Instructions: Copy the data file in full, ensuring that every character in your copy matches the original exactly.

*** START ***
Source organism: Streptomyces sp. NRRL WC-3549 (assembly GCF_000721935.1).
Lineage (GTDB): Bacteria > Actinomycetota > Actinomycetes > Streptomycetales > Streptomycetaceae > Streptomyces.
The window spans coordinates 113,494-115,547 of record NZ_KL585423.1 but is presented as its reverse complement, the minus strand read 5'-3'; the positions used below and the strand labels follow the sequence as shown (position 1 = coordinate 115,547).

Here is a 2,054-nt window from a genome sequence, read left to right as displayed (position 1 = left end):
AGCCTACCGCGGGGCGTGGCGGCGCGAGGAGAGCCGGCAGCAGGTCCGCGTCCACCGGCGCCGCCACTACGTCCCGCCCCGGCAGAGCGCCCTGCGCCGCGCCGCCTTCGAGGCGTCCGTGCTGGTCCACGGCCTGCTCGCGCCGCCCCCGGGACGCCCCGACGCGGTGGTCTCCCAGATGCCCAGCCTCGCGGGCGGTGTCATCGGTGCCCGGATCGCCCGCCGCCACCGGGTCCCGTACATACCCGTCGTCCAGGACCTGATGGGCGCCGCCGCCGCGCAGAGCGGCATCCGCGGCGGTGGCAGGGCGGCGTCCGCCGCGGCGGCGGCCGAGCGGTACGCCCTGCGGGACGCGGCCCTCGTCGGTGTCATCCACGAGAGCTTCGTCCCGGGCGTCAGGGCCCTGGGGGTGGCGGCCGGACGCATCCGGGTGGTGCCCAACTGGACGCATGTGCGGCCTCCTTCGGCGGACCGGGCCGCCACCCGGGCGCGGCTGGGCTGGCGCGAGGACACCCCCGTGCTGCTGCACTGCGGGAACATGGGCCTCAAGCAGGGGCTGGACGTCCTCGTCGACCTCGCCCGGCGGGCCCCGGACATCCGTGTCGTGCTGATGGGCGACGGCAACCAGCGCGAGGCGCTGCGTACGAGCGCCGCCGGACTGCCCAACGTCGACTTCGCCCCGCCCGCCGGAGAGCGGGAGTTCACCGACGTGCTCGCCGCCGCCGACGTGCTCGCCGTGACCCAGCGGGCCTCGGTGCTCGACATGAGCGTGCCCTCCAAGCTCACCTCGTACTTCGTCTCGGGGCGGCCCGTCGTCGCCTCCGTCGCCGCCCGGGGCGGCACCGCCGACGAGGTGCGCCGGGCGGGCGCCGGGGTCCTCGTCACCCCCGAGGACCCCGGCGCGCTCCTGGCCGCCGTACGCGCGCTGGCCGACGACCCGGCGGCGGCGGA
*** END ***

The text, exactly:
Source organism: Streptomyces sp. NRRL WC-3549 (assembly GCF_000721935.1).
Lineage (GTDB): Bacteria > Actinomycetota > Actinomycetes > Streptomycetales > Streptomycetaceae > Streptomyces.
The window spans coordinates 113,494-115,547 of record NZ_KL585423.1 but is presented as its reverse complement, the minus strand read 5'-3'; the positions used below and the strand labels follow the sequence as shown (position 1 = coordinate 115,547).

Here is a 2,054-nt window from a genome sequence, read left to right as displayed (position 1 = left end):
AGCCTACCGCGGGGCGTGGCGGCGCGAGGAGAGCCGGCAGCAGGTCCGCGTCCACCGGCGCCGCCACTACGTCCCGCCCCGGCAGAGCGCCCTGCGCCGCGCCGCCTTCGAGGCGTCCGTGCTGGTCCACGGCCTGCTCGCGCCGCCCCCGGGACGCCCCGACGCGGTGGTCTCCCAGATGCCCAGCCTCGCGGGCGGTGTCATCGGTGCCCGGATCGCCCGCCGCCACCGGGTCCCGTACATACCCGTCGTCCAGGACCTGATGGGCGCCGCCGCCGCGCAGAGCGGCATCCGCGGCGGTGGCAGGGCGGCGTCCGCCGCGGCGGCGGCCGAGCGGTACGCCCTGCGGGACGCGGCCCTCGTCGGTGTCATCCACGAGAGCTTCGTCCCGGGCGTCAGGGCCCTGGGGGTGGCGGCCGGACGCATCCGGGTGGTGCCCAACTGGACGCATGTGCGGCCTCCTTCGGCGGACCGGGCCGCCACCCGGGCGCGGCTGGGCTGGCGCGAGGACACCCCCGTGCTGCTGCACTGCGGGAACATGGGCCTCAAGCAGGGGCTGGACGTCCTCGTCGACCTCGCCCGGCGGGCCCCGGACATCCGTGTCGTGCTGATGGGCGACGGCAACCAGCGCGAGGCGCTGCGTACGAGCGCCGCCGGACTGCCCAACGTCGACTTCGCCCCGCCCGCCGGAGAGCGGGAGTTCACCGACGTGCTCGCCGCCGCCGACGTGCTCGCCGTGACCCAGCGGGCCTCGGTGCTCGACATGAGCGTGCCCTCCAAGCTCACCTCGTACTTCGTCTCGGGGCGGCCCGTCGTCGCCTCCGTCGCCGCCCGGGGCGGCACCGCCGACGAGGTGCGCCGGGCGGGCGCCGGGGTCCTCGTCACCCCCGAGGACCCCGGCGCGCTCCTGGCCGCCGTACGCGCGCTGGCCGACGACCCGGCGGCGGCGGA